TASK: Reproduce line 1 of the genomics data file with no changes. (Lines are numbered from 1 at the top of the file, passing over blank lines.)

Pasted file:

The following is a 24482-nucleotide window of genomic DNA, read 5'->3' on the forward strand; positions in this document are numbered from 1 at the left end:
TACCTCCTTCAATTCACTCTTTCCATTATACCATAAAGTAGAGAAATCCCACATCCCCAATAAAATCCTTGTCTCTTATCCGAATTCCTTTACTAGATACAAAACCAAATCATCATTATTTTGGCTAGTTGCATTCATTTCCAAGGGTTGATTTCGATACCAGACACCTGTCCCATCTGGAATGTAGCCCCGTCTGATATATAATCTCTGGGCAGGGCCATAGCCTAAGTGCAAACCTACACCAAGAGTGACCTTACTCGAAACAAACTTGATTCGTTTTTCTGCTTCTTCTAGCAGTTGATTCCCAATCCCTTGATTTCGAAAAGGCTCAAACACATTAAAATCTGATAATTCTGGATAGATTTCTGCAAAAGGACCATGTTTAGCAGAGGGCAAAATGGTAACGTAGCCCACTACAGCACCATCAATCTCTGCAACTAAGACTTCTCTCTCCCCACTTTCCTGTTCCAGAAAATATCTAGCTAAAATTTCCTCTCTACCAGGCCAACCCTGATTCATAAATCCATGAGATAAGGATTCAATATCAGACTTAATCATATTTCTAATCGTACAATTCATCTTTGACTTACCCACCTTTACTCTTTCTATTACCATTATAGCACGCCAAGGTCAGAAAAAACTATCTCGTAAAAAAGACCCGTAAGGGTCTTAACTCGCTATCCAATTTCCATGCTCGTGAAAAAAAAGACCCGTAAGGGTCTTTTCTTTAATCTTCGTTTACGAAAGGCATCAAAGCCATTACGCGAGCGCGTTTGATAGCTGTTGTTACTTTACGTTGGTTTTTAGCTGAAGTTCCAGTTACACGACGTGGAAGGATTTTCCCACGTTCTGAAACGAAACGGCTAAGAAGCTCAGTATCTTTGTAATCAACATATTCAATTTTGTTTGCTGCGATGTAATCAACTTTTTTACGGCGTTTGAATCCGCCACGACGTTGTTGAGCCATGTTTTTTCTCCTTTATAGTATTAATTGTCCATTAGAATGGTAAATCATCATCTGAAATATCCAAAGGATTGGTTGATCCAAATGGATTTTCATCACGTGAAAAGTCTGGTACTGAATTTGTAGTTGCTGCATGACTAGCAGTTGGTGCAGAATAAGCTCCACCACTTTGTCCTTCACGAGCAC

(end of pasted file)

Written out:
The following is a 24482-nucleotide window of genomic DNA, read 5'->3' on the forward strand; positions in this document are numbered from 1 at the left end: